New Internationalist


May 1986

new internationalist
issue 159 - May 1986


Map of Togo As you stroll along the palm-lined beaches of Togo's coastline, you may find yourself reflecting on what a fine example the country is of the random character of colonial frontiers. At the end of the First World War, France and Britain divided the small German colony between them, leaving the country just 50 kilometres of coastline and a slender north-south shape.

The country is more financially dependent than ever on the outside world today, with the virtual stagnation of the plantation production on 'which its economy was based. The entire agricultural sector is in decline: what export growth there has been since independence has been almost entirely in phosphates, but sales have been badly hit by the weakness of the world market.

When President Eyadéma seized power in 1967, he decided that industry was to be the main instrument of Togolese development. Appeals for foreign investment in the 1970s resulted in the creation of large capital-intensive industries.

Smaller companies have had great difficulty in competing, and the national development strategy for 1985 - 90 calls for much greater encouragement to small businesses, as well as for increased cash crop production. But the rhetoric masks the need for a fundamental reappraisal of the country's overall development strategy.

Although President Eyadéma cultivates an international image as one of Africa's wise men, inside the country he is as unpopular as he has ever been. Many of his political adversaries have died, often in mysterious circumstances. Enough people have died in prison of heart attacks in the last year to have alerted Amnesty International.

It was almost certainly no coincidence that three small bombs exploded in the capital Lomé shortly after another of these prison deaths in April 1985. Later, a series of bombs were targeted on the modern luxurious buildings which have come to symbolise President Eyadéma's rule. These included the huge Hotel du 2 Février which always appears empty when you save up enough francs to swagger through the doors for a cool drink: the price of your beer is as astronomically high and incongruous as the building itself.

After the bombings, some 150,000 people marched in the capital in support of the President. But others were arrested. You can be stopped and searched at up to a dozen road blocks just in the vicinity of Lomé, while a journey to the north of the country can be peppered with stops reflecting the increased vigilance of the police. The official press has set the rapidly deteriorating tone, demanding 'the public hanging of terrorists, and the application of the law of an eye for an eye: for any victim of an explosion, a member of a terrorist's family should be hanged.' The country is jittery, waiting for the action.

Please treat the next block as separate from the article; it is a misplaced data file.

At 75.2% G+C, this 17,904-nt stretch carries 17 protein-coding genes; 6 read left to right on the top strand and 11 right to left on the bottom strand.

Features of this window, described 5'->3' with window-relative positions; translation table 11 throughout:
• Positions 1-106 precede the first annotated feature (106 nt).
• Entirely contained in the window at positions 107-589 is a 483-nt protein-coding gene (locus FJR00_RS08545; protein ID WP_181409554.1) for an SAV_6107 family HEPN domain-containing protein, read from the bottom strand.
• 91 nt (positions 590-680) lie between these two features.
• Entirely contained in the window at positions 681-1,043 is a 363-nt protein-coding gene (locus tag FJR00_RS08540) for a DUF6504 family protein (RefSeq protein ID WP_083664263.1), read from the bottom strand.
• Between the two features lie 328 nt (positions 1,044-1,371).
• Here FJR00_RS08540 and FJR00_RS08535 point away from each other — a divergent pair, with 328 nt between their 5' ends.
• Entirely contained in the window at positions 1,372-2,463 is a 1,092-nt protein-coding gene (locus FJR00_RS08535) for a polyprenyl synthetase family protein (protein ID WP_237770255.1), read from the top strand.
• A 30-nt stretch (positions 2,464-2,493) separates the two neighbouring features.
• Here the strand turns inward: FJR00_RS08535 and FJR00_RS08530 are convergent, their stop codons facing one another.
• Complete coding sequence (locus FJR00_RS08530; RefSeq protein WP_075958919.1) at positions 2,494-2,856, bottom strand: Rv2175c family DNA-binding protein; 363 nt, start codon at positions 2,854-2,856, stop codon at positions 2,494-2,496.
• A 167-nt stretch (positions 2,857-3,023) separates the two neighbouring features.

Leader: President General Gnassingbé Eyadéma

Economy: GNP per capita $280 (1983) (USA $11,490)
Monetary unit: CFA franc (Franc de Ia Communauté Financière Africaine)
Main exports: Phosphates, cocoa

People: 2.8 million (1983) (USA 234 million)

Culture: Religion: Christian; animist; some West African voodoo
Language: French is official language

Health: Infant mortality: 100 per thousand live births (1983) (USA 11 per 1,000)
Percentage of population with access to drinking water 52 (urban) 30 (rural)

Sources: Africa Review 1986; State of the World's Children 1986.

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Almost self-sufficient in food in non-drought years.

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Som Traditional role as childcarer and food producer.

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Power rests with the President.

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46 per cent men, 20 per cent women.

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Mysterious heart-attack deaths of some political prisoners.

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49 years - very low
(USA 74 years)

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This feature was published in the May 1986 issue of New Internationalist. To read more, buy this issue or subscribe.

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